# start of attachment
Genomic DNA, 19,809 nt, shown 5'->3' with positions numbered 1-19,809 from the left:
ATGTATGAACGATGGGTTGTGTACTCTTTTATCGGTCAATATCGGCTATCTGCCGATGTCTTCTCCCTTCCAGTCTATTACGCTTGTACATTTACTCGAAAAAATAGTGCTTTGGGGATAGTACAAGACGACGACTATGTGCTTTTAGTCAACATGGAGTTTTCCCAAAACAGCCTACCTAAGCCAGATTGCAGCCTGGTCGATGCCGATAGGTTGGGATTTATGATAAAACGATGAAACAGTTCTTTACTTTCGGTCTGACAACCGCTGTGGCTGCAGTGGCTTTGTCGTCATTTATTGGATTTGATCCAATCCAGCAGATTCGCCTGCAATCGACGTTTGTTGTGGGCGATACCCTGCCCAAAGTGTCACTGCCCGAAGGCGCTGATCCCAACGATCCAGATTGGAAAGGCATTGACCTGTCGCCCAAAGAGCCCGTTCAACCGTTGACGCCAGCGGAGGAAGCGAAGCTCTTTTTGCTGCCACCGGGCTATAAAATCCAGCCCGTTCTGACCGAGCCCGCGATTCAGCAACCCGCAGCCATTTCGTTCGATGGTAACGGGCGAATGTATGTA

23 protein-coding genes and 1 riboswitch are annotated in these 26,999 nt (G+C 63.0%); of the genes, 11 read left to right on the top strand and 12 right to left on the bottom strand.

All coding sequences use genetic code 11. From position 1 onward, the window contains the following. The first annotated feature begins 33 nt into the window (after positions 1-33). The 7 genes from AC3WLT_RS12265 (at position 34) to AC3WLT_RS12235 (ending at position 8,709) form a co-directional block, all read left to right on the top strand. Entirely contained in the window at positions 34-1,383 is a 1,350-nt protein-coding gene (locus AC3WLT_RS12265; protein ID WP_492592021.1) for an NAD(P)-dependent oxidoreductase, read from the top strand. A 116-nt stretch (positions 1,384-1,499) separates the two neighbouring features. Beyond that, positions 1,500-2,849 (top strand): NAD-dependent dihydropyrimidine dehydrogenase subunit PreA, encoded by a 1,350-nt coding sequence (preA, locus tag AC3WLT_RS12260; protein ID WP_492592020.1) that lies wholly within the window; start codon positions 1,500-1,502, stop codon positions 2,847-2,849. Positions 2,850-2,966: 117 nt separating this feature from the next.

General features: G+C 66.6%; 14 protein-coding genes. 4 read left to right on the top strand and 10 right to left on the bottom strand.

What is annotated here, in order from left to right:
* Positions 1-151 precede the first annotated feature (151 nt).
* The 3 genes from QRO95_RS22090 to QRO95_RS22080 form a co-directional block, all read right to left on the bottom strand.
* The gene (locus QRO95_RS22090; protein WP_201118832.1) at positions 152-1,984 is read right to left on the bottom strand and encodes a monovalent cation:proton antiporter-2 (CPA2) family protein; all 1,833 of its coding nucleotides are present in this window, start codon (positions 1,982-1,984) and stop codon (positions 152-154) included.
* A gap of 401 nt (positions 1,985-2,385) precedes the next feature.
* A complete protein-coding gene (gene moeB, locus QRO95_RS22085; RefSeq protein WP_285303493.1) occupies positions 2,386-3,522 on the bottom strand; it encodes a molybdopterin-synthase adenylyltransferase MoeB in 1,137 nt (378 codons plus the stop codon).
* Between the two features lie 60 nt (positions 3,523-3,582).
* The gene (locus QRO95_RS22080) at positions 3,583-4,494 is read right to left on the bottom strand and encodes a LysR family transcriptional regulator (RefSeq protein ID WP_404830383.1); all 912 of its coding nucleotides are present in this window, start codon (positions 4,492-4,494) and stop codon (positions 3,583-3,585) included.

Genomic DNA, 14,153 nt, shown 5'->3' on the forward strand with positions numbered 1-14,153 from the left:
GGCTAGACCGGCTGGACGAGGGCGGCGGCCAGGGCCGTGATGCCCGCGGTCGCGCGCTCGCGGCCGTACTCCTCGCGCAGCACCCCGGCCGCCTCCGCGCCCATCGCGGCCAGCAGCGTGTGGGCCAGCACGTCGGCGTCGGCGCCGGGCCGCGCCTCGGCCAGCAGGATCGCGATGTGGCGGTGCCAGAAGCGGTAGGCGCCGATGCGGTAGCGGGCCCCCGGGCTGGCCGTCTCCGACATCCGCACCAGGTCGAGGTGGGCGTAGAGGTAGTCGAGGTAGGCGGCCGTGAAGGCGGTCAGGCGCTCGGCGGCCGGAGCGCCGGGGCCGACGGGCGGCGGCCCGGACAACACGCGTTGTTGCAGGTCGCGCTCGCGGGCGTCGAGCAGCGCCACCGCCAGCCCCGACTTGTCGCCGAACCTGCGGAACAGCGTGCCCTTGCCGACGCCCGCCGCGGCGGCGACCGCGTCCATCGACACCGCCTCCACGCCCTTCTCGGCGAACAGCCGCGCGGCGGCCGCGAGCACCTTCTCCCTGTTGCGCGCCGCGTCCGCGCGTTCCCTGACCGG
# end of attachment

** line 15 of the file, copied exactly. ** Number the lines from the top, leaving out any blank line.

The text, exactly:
GGCTAGACCGGCTGGACGAGGGCGGCGGCCAGGGCCGTGATGCCCGCGGTCGCGCGCTCGCGGCCGTACTCCTCGCGCAGCACCCCGGCCGCCTCCGCGCCCATCGCGGCCAGCAGCGTGTGGGCCAGCACGTCGGCGTCGGCGCCGGGCCGCGCCTCGGCCAGCAGGATCGCGATGTGGCGGTGCCAGAAGCGGTAGGCGCCGATGCGGTAGCGGGCCCCCGGGCTGGCCGTCTCCGACATCCGCACCAGGTCGAGGTGGGCGTAGAGGTAGTCGAGGTAGGCGGCCGTGAAGGCGGTCAGGCGCTCGGCGGCCGGAGCGCCGGGGCCGACGGGCGGCGGCCCGGACAACACGCGTTGTTGCAGGTCGCGCTCGCGGGCGTCGAGCAGCGCCACCGCCAGCCCCGACTTGTCGCCGAACCTGCGGAACAGCGTGCCCTTGCCGACGCCCGCCGCGGCGGCGACCGCGTCCATCGACACCGCCTCCACGCCCTTCTCGGCGAACAGCCGCGCGGCGGCCGCGAGCACCTTCTCCCTGTTGCGCGCCGCGTCCGCGCGTTCCCTGACCGG